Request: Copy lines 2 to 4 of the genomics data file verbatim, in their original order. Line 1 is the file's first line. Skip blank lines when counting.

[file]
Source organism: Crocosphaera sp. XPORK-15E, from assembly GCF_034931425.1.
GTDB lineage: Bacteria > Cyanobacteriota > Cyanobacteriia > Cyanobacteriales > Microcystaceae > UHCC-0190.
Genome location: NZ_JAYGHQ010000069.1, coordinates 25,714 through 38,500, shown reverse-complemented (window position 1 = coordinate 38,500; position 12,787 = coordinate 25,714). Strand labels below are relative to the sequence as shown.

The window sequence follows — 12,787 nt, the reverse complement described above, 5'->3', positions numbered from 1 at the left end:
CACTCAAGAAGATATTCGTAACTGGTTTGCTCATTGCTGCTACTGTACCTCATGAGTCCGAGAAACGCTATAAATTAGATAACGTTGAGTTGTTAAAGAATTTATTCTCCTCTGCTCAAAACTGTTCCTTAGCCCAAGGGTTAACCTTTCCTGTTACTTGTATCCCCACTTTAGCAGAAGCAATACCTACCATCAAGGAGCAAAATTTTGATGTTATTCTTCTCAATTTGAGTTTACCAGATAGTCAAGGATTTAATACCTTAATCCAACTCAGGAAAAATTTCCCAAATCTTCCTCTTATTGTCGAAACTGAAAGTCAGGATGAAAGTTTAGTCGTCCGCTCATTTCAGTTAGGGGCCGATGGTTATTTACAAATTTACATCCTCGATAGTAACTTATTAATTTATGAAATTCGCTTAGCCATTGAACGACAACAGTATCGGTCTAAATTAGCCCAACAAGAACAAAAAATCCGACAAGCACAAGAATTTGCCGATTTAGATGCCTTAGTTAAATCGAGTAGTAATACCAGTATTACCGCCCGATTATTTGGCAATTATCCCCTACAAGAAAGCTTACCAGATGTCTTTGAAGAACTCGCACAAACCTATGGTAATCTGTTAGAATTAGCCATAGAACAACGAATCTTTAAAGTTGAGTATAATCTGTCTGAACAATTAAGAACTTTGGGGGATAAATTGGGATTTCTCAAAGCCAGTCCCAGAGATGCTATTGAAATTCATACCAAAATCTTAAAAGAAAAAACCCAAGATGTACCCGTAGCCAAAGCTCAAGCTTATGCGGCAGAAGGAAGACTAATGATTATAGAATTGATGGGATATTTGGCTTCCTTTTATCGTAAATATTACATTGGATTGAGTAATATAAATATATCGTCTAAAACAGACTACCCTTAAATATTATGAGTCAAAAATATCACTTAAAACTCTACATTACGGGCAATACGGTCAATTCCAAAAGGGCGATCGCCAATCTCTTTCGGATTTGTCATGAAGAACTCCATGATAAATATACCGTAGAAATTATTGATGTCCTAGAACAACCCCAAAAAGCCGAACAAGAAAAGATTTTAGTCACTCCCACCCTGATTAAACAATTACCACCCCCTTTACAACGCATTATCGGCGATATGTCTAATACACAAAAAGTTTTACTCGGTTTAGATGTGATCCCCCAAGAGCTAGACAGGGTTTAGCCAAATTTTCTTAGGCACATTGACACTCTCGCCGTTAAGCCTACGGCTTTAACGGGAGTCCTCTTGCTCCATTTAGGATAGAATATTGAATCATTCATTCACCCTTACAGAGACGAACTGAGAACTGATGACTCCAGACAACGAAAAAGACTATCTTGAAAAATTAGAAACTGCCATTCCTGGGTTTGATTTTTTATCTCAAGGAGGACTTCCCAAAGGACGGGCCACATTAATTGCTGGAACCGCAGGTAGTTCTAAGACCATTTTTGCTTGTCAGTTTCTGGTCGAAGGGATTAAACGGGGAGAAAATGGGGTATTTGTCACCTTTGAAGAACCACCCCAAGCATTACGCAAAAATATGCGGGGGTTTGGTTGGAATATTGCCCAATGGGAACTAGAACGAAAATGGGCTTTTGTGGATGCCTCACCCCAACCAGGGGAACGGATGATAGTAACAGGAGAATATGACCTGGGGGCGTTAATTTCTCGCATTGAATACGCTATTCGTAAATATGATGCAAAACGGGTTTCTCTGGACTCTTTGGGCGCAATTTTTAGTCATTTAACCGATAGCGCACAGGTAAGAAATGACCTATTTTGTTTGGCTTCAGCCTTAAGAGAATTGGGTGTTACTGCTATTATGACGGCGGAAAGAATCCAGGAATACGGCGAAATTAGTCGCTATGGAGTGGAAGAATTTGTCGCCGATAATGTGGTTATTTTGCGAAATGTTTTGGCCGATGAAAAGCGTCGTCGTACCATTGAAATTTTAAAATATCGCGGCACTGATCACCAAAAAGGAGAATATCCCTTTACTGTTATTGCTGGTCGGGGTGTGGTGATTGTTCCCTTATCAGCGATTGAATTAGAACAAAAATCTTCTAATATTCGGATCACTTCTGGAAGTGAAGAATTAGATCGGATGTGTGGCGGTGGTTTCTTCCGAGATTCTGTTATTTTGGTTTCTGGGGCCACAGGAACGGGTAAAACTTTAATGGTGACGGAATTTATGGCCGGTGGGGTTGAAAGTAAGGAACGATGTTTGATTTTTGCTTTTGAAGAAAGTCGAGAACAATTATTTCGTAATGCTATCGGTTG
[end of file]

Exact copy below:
GTDB lineage: Bacteria > Cyanobacteriota > Cyanobacteriia > Cyanobacteriales > Microcystaceae > UHCC-0190.
Genome location: NZ_JAYGHQ010000069.1, coordinates 25,714 through 38,500, shown reverse-complemented (window position 1 = coordinate 38,500; position 12,787 = coordinate 25,714). Strand labels below are relative to the sequence as shown.

The window sequence follows — 12,787 nt, the reverse complement described above, 5'->3', positions numbered from 1 at the left end: